The U.S. military is developing a portable face recognition device that can identify targets a kilometer away, according to a report published in The New Science. This is the “Advanced Tactical Face Recognition of Remote Technology” project being implemented by the U.S. Special Operations Command, which began in 2016 and demonstrated a working prototype last December, paving the way for a mass-produced version.
It is reported that the current research is under way, the United States Special Operations Command did not say when.
The technology was designed for handheld devices and drones, and targets can even be identified without knowing the camera. As a result, human rights advocates have expressed concern.
The device is understood to have been developed by Secure Planet, based in Arlington, Va., which manufactures remote face recognition devices based on dslr sLR cameras and runs commercial face recognition software on standard laptops.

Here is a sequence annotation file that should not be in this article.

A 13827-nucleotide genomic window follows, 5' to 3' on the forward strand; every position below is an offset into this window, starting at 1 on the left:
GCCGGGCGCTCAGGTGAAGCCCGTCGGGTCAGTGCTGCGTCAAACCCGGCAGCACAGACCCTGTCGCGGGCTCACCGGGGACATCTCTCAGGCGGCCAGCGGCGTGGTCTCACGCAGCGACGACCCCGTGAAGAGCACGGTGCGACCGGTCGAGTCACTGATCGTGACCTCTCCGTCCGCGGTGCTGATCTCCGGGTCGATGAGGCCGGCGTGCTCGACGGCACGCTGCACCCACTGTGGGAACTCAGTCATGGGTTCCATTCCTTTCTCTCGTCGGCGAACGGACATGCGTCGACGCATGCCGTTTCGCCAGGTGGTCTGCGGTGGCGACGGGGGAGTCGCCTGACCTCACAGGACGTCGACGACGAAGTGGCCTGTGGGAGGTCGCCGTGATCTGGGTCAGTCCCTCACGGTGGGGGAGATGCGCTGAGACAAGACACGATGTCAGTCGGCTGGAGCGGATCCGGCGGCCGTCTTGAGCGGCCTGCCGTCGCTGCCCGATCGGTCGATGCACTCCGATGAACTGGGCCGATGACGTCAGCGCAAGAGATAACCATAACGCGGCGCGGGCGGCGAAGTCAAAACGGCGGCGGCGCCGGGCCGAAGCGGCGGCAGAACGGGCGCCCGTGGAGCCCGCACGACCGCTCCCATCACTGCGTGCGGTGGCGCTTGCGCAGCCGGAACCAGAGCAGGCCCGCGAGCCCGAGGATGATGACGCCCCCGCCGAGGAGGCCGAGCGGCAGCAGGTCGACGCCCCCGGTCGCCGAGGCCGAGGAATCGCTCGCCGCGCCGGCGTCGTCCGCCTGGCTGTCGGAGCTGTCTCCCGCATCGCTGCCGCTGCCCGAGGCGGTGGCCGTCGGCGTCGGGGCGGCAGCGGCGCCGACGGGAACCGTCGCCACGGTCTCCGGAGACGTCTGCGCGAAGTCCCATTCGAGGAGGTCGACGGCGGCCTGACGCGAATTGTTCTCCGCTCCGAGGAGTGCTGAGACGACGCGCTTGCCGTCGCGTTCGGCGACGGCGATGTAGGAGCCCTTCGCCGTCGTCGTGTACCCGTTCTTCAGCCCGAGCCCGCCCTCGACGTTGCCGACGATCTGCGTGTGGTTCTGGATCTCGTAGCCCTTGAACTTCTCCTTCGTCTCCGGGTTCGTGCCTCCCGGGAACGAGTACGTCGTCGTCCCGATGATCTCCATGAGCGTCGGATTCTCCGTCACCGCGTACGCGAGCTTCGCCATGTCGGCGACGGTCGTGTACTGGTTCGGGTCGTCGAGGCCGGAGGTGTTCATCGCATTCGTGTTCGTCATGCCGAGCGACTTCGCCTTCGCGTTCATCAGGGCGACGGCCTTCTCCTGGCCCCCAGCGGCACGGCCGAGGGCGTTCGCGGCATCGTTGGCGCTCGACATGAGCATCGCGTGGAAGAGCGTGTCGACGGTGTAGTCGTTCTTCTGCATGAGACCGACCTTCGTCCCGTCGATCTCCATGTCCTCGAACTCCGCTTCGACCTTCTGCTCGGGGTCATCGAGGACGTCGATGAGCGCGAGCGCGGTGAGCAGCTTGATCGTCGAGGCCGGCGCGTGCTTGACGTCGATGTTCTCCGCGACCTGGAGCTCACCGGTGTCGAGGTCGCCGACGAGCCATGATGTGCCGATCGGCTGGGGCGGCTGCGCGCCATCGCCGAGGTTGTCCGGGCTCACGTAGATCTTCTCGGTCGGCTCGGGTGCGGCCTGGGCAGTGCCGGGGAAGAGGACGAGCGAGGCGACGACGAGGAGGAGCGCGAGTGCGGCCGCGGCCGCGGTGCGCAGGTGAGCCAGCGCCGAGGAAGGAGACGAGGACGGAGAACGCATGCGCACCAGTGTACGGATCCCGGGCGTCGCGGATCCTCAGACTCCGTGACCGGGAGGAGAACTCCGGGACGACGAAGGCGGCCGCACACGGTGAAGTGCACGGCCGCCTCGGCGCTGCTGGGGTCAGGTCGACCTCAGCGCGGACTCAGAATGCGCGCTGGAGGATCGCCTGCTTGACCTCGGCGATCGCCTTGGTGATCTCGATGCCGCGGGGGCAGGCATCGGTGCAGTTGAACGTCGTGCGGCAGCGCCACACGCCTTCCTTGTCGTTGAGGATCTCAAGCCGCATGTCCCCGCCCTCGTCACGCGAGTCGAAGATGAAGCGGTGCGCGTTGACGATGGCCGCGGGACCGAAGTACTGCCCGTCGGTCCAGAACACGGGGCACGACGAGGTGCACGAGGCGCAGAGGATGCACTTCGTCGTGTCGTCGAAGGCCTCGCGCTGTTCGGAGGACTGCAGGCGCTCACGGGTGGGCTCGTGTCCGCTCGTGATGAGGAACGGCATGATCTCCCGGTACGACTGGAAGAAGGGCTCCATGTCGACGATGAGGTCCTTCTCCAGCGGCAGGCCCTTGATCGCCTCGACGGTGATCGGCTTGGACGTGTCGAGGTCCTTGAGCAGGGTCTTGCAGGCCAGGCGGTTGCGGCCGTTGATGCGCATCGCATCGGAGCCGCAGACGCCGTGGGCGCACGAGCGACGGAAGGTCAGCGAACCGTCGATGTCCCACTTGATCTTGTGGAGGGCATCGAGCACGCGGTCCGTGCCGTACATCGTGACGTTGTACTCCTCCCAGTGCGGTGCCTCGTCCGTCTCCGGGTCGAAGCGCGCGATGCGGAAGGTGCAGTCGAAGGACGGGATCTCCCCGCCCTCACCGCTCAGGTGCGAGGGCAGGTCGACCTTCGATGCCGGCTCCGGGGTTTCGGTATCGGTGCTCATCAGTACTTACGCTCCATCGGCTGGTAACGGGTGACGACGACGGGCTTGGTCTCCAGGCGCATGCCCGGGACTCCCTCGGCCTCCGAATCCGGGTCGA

The identification range of these devices is typically about 300 meters, and extending the device’s recognition distance is not as simple as adding a longer lens to the camera, as it increases the noise generated by lens vibration.
The challenge for the new ultra-long distance recognition system is how to convert captured images into images that are clear enough to be used in passport processing software.
Researchers have tried to convert a series of blurry images into a single clear image using convolutional neural networks. Neural networks can also help extract pictures from complex environments.
Especially in the wild, the face may be at an inappropriate angle, moving, light poor, or being obscured by shadows, headscarves, sunglasses, or other obstacles.
Using neural network to identify faces, it is essentially based on the method of face feature extraction, the main features are extracted by multi-layer network convolution dimensions, and the input of sample pictures is used to automatically form a feature extractor and classifier, thus forming a model suitable for detecting and identifying targets.
Experts say this could be a step toward smupted weapons. In the future, such weapons could locate and attack targets without effective human control.